I was a translator at the Institute:
fair pay, clean work, and a bowerbird's delight
of theory and fact to keep the forebrain supple.
I was Western Europe. Beiträge, reviste,
dissertaties, rapports, turned English under my
one-fingered touch. Teacup-and-Remington days.
It was a job like Australia: peace and cover,
a recourse for exiles, poets, decent spies,
for plotters who meant to rise from the dead with their circle.
I was getting over a patch of free-form living:
flat food round the midriff, long food up your sleeves—
castes in abeyance, we exchanged these stories.
My Chekhovian colleague who worked as if under surveillance
would tell me tales of real life in Peking and Shanghai
and swear at the genders subsumed in an equation.
The trade was uneasy about computers, back then:
if they could be taught not to render, say, out of sight
out of mind as invisible lunatic
they might supersede us—not
because they'd be better. More on principle.
Not that our researchers were unkindly folk:
one man on exchange from Akademgorod
told me about earth's crustal plates, their ponderous
inevitable motion, collisions that raised mountain chains,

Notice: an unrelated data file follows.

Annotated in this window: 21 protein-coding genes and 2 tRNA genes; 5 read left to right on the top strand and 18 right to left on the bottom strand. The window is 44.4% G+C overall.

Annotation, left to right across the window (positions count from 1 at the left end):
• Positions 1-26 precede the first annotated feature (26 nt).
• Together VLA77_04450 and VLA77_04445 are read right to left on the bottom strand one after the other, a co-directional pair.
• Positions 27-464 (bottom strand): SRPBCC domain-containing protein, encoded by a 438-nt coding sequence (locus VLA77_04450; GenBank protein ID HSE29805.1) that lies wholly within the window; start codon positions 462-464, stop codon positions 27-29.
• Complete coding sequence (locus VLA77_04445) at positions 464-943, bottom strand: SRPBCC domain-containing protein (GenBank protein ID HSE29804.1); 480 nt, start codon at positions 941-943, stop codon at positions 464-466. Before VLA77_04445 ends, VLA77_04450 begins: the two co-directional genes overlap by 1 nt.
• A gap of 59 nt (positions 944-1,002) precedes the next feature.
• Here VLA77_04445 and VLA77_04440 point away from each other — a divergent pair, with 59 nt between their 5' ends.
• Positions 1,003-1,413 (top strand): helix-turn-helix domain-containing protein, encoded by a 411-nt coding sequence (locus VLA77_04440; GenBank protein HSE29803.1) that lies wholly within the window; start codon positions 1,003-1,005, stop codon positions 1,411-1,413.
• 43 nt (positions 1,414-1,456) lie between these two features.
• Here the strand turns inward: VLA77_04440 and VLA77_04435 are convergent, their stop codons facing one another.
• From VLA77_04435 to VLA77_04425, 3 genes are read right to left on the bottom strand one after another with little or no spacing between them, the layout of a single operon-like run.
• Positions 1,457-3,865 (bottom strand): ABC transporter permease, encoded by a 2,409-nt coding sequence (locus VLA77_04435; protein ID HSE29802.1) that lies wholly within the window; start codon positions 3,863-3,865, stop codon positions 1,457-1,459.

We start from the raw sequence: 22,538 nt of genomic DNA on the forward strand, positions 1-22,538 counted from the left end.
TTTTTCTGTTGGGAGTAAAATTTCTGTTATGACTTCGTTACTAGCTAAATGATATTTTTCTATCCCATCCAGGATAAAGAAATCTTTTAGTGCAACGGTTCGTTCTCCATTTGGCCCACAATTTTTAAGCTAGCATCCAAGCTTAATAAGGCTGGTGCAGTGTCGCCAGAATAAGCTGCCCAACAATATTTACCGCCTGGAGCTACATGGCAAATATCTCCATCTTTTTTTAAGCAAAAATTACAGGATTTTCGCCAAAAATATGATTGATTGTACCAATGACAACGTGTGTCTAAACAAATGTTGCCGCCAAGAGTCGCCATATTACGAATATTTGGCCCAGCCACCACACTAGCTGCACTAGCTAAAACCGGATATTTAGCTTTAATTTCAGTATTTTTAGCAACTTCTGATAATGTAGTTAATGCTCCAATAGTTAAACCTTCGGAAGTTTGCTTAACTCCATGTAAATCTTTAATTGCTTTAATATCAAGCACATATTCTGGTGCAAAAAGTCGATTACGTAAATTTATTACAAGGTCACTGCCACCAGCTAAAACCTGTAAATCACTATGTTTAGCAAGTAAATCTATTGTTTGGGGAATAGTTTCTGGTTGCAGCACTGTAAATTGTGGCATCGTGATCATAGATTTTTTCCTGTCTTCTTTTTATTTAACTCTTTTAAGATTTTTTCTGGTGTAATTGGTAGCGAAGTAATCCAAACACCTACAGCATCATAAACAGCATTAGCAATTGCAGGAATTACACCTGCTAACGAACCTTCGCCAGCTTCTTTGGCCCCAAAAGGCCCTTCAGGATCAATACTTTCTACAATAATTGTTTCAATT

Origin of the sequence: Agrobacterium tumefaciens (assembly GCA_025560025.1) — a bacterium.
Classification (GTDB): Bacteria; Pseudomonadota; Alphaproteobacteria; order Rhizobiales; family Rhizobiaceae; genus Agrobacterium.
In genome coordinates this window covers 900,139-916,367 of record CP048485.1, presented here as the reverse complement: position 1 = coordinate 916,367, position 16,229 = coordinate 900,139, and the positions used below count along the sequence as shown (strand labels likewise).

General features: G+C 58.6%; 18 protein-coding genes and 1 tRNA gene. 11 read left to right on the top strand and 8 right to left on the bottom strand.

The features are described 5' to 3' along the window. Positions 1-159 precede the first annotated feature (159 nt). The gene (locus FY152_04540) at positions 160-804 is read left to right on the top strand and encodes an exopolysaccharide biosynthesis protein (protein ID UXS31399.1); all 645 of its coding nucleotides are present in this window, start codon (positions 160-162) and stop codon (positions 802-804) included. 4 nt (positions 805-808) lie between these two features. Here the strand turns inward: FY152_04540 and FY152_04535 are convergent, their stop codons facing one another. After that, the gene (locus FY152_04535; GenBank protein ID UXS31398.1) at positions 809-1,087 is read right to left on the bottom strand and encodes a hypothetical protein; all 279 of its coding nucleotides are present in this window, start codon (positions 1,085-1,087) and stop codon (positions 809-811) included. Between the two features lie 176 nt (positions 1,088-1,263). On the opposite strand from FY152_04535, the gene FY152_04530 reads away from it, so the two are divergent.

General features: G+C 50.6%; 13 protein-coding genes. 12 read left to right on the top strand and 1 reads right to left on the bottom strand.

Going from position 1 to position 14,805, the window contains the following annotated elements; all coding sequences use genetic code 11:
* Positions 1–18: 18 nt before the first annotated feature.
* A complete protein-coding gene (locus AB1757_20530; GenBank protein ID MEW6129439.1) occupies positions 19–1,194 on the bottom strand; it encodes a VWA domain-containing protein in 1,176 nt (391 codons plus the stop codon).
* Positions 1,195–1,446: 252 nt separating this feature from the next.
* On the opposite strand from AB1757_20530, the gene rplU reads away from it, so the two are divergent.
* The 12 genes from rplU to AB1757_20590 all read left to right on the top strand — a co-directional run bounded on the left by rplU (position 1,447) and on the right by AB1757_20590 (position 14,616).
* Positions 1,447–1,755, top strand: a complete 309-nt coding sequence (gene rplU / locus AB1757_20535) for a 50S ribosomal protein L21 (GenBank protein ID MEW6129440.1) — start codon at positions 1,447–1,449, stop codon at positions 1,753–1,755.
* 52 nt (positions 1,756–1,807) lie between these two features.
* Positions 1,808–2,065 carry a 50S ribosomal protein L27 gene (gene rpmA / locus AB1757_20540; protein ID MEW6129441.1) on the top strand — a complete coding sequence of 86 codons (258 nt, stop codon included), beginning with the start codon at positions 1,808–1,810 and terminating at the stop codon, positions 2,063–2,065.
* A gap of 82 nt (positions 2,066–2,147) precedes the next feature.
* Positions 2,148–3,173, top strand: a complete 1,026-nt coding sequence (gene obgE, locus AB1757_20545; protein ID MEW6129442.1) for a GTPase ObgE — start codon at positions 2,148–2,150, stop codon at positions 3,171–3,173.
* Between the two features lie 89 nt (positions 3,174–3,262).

the continents rode on these Marxian turtles, it seemed;
another had brought slow death to a billion rabbits,
a third man had bottled the essence of rain on dry ground.
They were translators, too, our scientists:
they were translating the universe into science,
believing that otherwise it had no meaning.
Leaving there, I kept my Larousse and my Leutseligkeit
and I heard that machine translation never happened:
language defeated it. We are a language species.
I gather this provoked a shift in science,
that having become a side, it then changed sides
and having collapsed, continued at full tempo.
Prince Obolensky succeeded me for a time
but he soon returned to Fiji to teach Hebrew.
In the midst of life, we are in employment:
seek, travel and print, seek-left-right-travel-and-bang
as the Chinese typewriter went which I saw working
when I was a translator in the Institute.